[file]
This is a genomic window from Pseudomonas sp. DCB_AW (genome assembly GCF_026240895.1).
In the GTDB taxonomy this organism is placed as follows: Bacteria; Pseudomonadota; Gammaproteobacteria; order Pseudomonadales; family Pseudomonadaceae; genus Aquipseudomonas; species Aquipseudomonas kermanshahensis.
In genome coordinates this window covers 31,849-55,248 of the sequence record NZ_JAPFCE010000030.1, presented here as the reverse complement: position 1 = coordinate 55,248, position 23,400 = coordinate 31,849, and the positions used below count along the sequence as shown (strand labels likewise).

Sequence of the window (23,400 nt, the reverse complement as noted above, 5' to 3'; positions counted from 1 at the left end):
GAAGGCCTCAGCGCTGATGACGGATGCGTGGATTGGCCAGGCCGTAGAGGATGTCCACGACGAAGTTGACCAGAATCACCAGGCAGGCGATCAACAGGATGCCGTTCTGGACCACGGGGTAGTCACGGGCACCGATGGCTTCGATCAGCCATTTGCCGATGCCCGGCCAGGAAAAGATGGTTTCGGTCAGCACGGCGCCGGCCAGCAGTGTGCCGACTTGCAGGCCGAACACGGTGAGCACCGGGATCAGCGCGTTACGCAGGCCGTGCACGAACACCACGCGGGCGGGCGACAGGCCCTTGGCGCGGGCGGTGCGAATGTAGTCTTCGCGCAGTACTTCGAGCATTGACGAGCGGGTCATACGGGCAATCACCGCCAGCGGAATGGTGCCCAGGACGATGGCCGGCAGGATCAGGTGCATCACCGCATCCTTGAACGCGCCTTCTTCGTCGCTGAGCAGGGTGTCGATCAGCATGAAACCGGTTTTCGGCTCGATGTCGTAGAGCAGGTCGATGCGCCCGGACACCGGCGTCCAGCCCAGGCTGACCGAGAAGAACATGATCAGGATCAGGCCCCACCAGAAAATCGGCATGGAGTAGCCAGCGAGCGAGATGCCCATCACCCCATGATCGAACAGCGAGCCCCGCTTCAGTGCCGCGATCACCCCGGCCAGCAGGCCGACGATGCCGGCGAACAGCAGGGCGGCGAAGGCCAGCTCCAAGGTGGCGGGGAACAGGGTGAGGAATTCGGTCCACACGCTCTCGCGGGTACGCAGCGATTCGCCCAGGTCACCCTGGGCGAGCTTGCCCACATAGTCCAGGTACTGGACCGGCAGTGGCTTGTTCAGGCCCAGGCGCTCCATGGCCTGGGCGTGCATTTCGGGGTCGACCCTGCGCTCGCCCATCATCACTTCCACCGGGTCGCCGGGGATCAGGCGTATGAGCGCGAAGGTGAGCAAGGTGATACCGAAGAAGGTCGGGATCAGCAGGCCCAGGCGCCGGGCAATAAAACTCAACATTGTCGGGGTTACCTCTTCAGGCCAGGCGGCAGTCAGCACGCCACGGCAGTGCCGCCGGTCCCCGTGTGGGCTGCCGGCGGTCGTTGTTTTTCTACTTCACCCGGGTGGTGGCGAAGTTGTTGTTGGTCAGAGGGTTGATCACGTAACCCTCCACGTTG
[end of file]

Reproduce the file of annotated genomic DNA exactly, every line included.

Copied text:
This is a genomic window from Pseudomonas sp. DCB_AW (genome assembly GCF_026240895.1).
In the GTDB taxonomy this organism is placed as follows: Bacteria; Pseudomonadota; Gammaproteobacteria; order Pseudomonadales; family Pseudomonadaceae; genus Aquipseudomonas; species Aquipseudomonas kermanshahensis.
In genome coordinates this window covers 31,849-55,248 of the sequence record NZ_JAPFCE010000030.1, presented here as the reverse complement: position 1 = coordinate 55,248, position 23,400 = coordinate 31,849, and the positions used below count along the sequence as shown (strand labels likewise).

Sequence of the window (23,400 nt, the reverse complement as noted above, 5' to 3'; positions counted from 1 at the left end):
GAAGGCCTCAGCGCTGATGACGGATGCGTGGATTGGCCAGGCCGTAGAGGATGTCCACGACGAAGTTGACCAGAATCACCAGGCAGGCGATCAACAGGATGCCGTTCTGGACCACGGGGTAGTCACGGGCACCGATGGCTTCGATCAGCCATTTGCCGATGCCCGGCCAGGAAAAGATGGTTTCGGTCAGCACGGCGCCGGCCAGCAGTGTGCCGACTTGCAGGCCGAACACGGTGAGCACCGGGATCAGCGCGTTACGCAGGCCGTGCACGAACACCACGCGGGCGGGCGACAGGCCCTTGGCGCGGGCGGTGCGAATGTAGTCTTCGCGCAGTACTTCGAGCATTGACGAGCGGGTCATACGGGCAATCACCGCCAGCGGAATGGTGCCCAGGACGATGGCCGGCAGGATCAGGTGCATCACCGCATCCTTGAACGCGCCTTCTTCGTCGCTGAGCAGGGTGTCGATCAGCATGAAACCGGTTTTCGGCTCGATGTCGTAGAGCAGGTCGATGCGCCCGGACACCGGCGTCCAGCCCAGGCTGACCGAGAAGAACATGATCAGGATCAGGCCCCACCAGAAAATCGGCATGGAGTAGCCAGCGAGCGAGATGCCCATCACCCCATGATCGAACAGCGAGCCCCGCTTCAGTGCCGCGATCACCCCGGCCAGCAGGCCGACGATGCCGGCGAACAGCAGGGCGGCGAAGGCCAGCTCCAAGGTGGCGGGGAACAGGGTGAGGAATTCGGTCCACACGCTCTCGCGGGTACGCAGCGATTCGCCCAGGTCACCCTGGGCGAGCTTGCCCACATAGTCCAGGTACTGGACCGGCAGTGGCTTGTTCAGGCCCAGGCGCTCCATGGCCTGGGCGTGCATTTCGGGGTCGACCCTGCGCTCGCCCATCATCACTTCCACCGGGTCGCCGGGGATCAGGCGTATGAGCGCGAAGGTGAGCAAGGTGATACCGAAGAAGGTCGGGATCAGCAGGCCCAGGCGCCGGGCAATAAAACTCAACATTGTCGGGGTTACCTCTTCAGGCCAGGCGGCAGTCAGCACGCCACGGCAGTGCCGCCGGTCCCCGTGTGGGCTGCCGGCGGTCGTTGTTTTTCTACTTCACCCGGGTGGTGGCGAAGTTGTTGTTGGTCAGAGGGTTGATCACGTAACCCTCCACGTTG